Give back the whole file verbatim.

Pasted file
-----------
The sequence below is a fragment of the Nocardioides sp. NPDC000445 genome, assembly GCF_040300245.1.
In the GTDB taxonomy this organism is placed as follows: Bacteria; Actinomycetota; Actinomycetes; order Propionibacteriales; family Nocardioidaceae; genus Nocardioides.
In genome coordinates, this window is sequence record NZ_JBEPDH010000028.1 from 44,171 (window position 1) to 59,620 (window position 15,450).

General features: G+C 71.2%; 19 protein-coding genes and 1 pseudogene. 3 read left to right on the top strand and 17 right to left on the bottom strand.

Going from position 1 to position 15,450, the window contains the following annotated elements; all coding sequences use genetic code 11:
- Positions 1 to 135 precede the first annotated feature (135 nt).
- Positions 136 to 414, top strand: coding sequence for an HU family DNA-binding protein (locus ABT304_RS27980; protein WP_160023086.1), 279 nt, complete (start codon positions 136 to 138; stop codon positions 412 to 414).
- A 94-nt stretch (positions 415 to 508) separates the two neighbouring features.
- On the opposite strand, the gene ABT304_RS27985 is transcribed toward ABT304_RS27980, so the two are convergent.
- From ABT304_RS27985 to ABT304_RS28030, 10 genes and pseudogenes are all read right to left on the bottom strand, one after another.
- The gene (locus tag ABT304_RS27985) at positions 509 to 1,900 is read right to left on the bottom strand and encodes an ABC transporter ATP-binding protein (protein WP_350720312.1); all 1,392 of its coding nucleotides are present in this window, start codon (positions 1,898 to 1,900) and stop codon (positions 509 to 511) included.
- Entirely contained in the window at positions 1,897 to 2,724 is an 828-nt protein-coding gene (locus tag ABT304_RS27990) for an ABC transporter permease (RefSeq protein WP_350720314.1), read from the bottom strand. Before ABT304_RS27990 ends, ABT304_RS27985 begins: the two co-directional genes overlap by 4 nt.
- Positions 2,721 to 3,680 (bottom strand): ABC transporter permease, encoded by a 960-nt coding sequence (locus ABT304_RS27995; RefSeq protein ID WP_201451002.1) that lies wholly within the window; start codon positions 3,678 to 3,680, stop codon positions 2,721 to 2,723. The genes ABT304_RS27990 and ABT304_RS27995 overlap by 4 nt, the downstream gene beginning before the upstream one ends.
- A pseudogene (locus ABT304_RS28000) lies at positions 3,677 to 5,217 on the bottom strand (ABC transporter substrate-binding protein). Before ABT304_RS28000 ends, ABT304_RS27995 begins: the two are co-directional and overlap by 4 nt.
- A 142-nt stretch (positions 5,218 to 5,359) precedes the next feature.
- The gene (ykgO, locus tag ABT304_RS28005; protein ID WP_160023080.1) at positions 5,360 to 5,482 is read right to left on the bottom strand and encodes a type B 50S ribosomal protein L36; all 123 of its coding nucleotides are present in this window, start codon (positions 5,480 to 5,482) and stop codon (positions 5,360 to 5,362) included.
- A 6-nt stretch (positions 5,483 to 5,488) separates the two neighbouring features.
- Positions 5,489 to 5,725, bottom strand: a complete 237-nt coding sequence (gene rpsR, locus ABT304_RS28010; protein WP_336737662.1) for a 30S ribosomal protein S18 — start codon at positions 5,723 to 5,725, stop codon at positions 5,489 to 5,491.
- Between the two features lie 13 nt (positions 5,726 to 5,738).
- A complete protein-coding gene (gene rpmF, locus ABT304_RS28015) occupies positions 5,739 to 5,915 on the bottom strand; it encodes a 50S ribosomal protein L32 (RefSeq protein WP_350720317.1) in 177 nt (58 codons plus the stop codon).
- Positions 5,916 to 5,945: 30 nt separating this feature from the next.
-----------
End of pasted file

The sequence below is a fragment of the Nocardioides sp. NPDC000445 genome, assembly GCF_040300245.1.
In the GTDB taxonomy this organism is placed as follows: Bacteria; Actinomycetota; Actinomycetes; order Propionibacteriales; family Nocardioidaceae; genus Nocardioides.
In genome coordinates, this window is sequence record NZ_JBEPDH010000028.1 from 44,171 (window position 1) to 59,620 (window position 15,450).

General features: G+C 71.2%; 19 protein-coding genes and 1 pseudogene. 3 read left to right on the top strand and 17 right to left on the bottom strand.

Going from position 1 to position 15,450, the window contains the following annotated elements; all coding sequences use genetic code 11:
- Positions 1 to 135 precede the first annotated feature (135 nt).
- Positions 136 to 414, top strand: coding sequence for an HU family DNA-binding protein (locus ABT304_RS27980; protein WP_160023086.1), 279 nt, complete (start codon positions 136 to 138; stop codon positions 412 to 414).
- A 94-nt stretch (positions 415 to 508) separates the two neighbouring features.
- On the opposite strand, the gene ABT304_RS27985 is transcribed toward ABT304_RS27980, so the two are convergent.
- From ABT304_RS27985 to ABT304_RS28030, 10 genes and pseudogenes are all read right to left on the bottom strand, one after another.
- The gene (locus tag ABT304_RS27985) at positions 509 to 1,900 is read right to left on the bottom strand and encodes an ABC transporter ATP-binding protein (protein WP_350720312.1); all 1,392 of its coding nucleotides are present in this window, start codon (positions 1,898 to 1,900) and stop codon (positions 509 to 511) included.
- Entirely contained in the window at positions 1,897 to 2,724 is an 828-nt protein-coding gene (locus tag ABT304_RS27990) for an ABC transporter permease (RefSeq protein WP_350720314.1), read from the bottom strand. Before ABT304_RS27990 ends, ABT304_RS27985 begins: the two co-directional genes overlap by 4 nt.
- Positions 2,721 to 3,680 (bottom strand): ABC transporter permease, encoded by a 960-nt coding sequence (locus ABT304_RS27995; RefSeq protein ID WP_201451002.1) that lies wholly within the window; start codon positions 3,678 to 3,680, stop codon positions 2,721 to 2,723. The genes ABT304_RS27990 and ABT304_RS27995 overlap by 4 nt, the downstream gene beginning before the upstream one ends.
- A pseudogene (locus ABT304_RS28000) lies at positions 3,677 to 5,217 on the bottom strand (ABC transporter substrate-binding protein). Before ABT304_RS28000 ends, ABT304_RS27995 begins: the two are co-directional and overlap by 4 nt.
- A 142-nt stretch (positions 5,218 to 5,359) precedes the next feature.
- The gene (ykgO, locus tag ABT304_RS28005; protein ID WP_160023080.1) at positions 5,360 to 5,482 is read right to left on the bottom strand and encodes a type B 50S ribosomal protein L36; all 123 of its coding nucleotides are present in this window, start codon (positions 5,480 to 5,482) and stop codon (positions 5,360 to 5,362) included.
- A 6-nt stretch (positions 5,483 to 5,488) separates the two neighbouring features.
- Positions 5,489 to 5,725, bottom strand: a complete 237-nt coding sequence (gene rpsR, locus ABT304_RS28010; protein WP_336737662.1) for a 30S ribosomal protein S18 — start codon at positions 5,723 to 5,725, stop codon at positions 5,489 to 5,491.
- Between the two features lie 13 nt (positions 5,726 to 5,738).
- A complete protein-coding gene (gene rpmF, locus ABT304_RS28015) occupies positions 5,739 to 5,915 on the bottom strand; it encodes a 50S ribosomal protein L32 (RefSeq protein WP_350720317.1) in 177 nt (58 codons plus the stop codon).
- Positions 5,916 to 5,945: 30 nt separating this feature from the next.